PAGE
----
Tuesday, November 3, 2015

A Tale of Two Transplant Survivors

Arlington Magazine | LAURIE MCCLELLAN

Amanda Bisnauth-Thomas. Photo by Sean Scheidt

On May 15, 2010, Amanda Bisnauth-Thomas woke up with a headache. Her right hand, she noticed, was shaking a little. Feeling too ill to drive to her son’s Little League game at Jamestown Elementary, she asked her husband, Michael, to take the wheel. Halfway through the baseball game, Amanda began slurring her words. That’s when Michael drove her to the emergency room at Virginia Hospital Center.

At 41, Amanda had never had a serious health problem in her life. So the couple was floored when the ER doctor returned, lab results in hand, and delivered the startling news that Amanda’s liver was failing. She needed a transplant immediately.

“Okay, I’ll check myself in on Monday,” she said.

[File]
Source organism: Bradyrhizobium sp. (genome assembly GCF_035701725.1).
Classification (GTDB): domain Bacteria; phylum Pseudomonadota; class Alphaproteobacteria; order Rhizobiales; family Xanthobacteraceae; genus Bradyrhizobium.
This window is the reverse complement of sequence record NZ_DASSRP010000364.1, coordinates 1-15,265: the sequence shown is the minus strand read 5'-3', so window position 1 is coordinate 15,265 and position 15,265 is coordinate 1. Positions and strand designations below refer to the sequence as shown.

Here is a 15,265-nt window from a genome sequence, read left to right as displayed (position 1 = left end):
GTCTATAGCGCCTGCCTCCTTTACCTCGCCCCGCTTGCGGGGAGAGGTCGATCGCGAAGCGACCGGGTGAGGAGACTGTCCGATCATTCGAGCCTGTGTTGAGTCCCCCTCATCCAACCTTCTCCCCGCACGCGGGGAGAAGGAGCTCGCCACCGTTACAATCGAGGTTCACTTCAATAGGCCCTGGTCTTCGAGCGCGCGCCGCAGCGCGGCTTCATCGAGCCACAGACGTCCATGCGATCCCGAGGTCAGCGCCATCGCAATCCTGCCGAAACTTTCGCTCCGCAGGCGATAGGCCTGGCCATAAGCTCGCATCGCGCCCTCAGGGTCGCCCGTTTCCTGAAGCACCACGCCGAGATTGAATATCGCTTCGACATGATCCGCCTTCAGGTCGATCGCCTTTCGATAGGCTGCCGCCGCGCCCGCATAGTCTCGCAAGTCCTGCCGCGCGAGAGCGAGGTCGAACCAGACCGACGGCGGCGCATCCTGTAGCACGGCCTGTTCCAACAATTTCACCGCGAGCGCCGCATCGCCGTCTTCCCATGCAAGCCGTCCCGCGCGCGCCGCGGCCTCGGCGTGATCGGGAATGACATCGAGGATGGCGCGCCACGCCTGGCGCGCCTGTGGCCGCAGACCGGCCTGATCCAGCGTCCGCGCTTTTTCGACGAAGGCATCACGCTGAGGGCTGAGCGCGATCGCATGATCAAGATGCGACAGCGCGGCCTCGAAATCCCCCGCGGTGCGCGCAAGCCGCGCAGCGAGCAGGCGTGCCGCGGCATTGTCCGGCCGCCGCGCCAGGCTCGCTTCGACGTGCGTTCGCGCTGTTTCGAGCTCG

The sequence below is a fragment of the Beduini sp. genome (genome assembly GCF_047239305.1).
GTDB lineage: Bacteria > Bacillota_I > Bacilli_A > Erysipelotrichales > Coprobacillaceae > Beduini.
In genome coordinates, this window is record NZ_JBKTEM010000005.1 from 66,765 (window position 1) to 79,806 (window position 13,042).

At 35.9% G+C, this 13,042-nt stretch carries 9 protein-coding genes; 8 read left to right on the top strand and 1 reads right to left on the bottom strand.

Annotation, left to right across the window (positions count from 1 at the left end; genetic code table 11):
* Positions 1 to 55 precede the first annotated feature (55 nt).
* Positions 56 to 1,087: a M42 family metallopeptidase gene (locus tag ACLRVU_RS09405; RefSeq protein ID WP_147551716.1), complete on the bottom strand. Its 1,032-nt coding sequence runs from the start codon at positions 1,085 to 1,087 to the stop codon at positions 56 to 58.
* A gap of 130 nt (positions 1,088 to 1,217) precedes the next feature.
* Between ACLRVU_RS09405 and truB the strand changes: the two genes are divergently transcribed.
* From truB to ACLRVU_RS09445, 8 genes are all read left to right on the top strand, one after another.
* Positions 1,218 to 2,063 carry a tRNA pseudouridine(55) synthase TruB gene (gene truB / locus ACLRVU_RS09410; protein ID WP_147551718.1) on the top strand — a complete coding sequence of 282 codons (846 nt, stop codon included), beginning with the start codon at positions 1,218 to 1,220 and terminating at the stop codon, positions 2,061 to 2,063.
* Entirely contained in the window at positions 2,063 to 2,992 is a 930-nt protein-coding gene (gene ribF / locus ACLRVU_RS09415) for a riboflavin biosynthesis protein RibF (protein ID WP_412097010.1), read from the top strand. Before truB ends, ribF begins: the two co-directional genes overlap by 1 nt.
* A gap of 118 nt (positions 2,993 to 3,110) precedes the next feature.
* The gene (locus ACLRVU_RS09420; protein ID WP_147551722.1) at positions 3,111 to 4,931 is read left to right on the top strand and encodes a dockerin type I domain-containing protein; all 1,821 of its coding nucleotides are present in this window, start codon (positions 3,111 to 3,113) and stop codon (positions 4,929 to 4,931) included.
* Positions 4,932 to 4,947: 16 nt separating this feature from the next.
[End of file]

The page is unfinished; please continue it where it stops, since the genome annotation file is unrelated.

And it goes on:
“You don’t understand,” the doctor replied. “We’re putting you in an ambulance right now.” The transport sped to MedStar Georgetown University Hospital in Washington, D.C., which specializes in organ transplants.

That’s about the last thing Amanda remembers from that day. Her liver was deteriorating rapidly, and her blood stopped clotting. Michael, a Foreign Service officer (he had met Amanda while he was stationed in her native Guyana), watched as his wife of 14 years lay in a hospital bed, her long, dark hair fanned over a pillow, while blood leaking from her veins turned her skin black and the whites of her eyes bright red. Continue reading

 

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